IEA Expects Global Oil Demand To Weaken

International Energy Agency said global oil demand is expected to rise less than previously expected as it cut its forecasts by a daily 220,000 barrels.

PARIS (AP) -- Global oil demand is expected to rise less than previously expected in 2010, the International Energy Agency said Wednesday, as it cut its forecasts by a daily 220,000 barrels, to 86.4 million barrels a day.

The Paris-based agency said the change is based on fresh forecasts of rising economic growth -- resulting in more oil demand -- tempered by expectations of higher oil prices, which would dampen appetite for crude and its products.

"Oil demand has been stronger than anticipated in some OECD areas -- North America and the Pacific -- but somewhat weaker in two non-OECD regions (Asia and the Middle East)," the IEA said.

The 31 countries in the Organization for Economic Cooperation and Development are among the world's richest.

In its monthly report on oil markets, the IEA also expressed "serious concerns" about the high public debts levels seen in eurozone countries, which pose a "clear and present danger" to the global economy and, therefore, oil demand.

"Eurozone finance ministers are striving to ensure that potential contagion from Greece's debt crisis could be contained," the IEA said. "However, serious concerns persist on government resolve to reduce public deficits quickly enough and to implement genuine reform."

The IEA also said that overzealous efforts to regulate excessive speculation in the futures market could backfire and reinforce volatility.

"Physical players warn of the risks to investment if they have to divert a greater share of capital to meeting the higher costs of hedging," the IEA said. "This is not to argue against oversight and speculation, merely to observe that moves aimed at avoiding market manipulation ... if hastily formulated, could reinforce volatility if they hamper investment and price discovery."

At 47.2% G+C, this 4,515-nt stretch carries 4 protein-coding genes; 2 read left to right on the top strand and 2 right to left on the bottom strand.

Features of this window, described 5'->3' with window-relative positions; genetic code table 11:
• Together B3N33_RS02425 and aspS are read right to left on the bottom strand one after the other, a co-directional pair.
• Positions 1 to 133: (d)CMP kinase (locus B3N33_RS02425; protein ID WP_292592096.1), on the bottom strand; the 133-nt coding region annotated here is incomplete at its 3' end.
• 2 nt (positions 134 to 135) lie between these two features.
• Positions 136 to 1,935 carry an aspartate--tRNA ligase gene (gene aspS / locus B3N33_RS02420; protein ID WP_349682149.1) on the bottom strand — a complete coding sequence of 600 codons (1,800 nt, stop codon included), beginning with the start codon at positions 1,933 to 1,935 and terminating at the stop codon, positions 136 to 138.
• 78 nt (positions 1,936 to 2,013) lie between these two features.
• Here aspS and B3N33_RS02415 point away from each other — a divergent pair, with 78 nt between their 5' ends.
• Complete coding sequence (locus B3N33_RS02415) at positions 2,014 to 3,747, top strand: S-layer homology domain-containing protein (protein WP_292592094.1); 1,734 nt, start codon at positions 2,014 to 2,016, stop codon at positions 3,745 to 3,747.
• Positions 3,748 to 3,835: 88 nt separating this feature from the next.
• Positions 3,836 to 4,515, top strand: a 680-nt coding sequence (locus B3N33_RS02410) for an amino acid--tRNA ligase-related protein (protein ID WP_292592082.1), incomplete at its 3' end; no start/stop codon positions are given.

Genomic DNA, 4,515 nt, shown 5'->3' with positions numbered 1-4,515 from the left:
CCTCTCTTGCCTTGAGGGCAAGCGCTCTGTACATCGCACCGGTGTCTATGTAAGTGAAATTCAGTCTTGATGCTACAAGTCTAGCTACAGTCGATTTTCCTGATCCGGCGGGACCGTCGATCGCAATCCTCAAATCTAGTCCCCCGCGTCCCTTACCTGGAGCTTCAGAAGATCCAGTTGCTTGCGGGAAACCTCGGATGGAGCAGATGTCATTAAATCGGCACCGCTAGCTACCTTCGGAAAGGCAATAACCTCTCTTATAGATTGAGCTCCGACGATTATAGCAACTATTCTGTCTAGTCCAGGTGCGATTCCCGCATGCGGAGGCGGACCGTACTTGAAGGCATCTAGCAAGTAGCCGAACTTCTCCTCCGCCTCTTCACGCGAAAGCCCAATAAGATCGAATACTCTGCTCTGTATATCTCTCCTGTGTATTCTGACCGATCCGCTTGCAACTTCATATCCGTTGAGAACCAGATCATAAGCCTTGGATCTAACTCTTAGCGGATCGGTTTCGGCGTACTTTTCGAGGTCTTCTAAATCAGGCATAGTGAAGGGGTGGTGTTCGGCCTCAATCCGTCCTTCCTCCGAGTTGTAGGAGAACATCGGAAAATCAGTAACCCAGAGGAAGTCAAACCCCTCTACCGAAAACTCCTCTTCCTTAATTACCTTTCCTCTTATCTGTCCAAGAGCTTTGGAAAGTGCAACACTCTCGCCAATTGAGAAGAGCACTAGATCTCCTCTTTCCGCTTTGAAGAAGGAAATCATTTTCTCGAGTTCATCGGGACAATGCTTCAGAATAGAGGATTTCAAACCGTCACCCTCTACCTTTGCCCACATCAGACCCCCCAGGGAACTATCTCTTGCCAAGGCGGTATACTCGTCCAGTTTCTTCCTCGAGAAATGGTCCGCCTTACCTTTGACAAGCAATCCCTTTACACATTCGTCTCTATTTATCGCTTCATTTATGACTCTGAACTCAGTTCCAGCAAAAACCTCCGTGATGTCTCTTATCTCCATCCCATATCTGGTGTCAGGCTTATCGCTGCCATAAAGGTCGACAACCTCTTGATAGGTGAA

The IEA said that while there was "a lack of clear evidence" that changes in oil prices had a direct relationship with speculative trading, "wide ranging curbs on market activity now look likely."

Many analysts say that the continued strength of oil prices, which mostly have fluctuated between $70 and $85 over the past months, can be attributed in part to speculation, which has trumped the very slow recovery of oil demand and the huge stockpiles of crude and refined products in the United States.

The IEA estimated the drop in jet fuel and kerosene usage caused by the disruptions to aviation by the eruption of Iceland's Eyjafjallajokul (pronounced ay-yah-FYAH-lah-yer-kuhl) volcano at some 10 million barrels in April.

"However, the episode is not over yet, as Eyjafjallajokul has again occasionally disrupted flights in several European areas since early May," the IEA said. "If disruptions persist in May global jet fuel/kerosene demand could be weaker than currently thought."

Near midday in Europe, the June Nymex contract was down 7 cents to $76.30, while in London, Brent crude was up 49 cents to $80.98 on the ICE Futures exchange.

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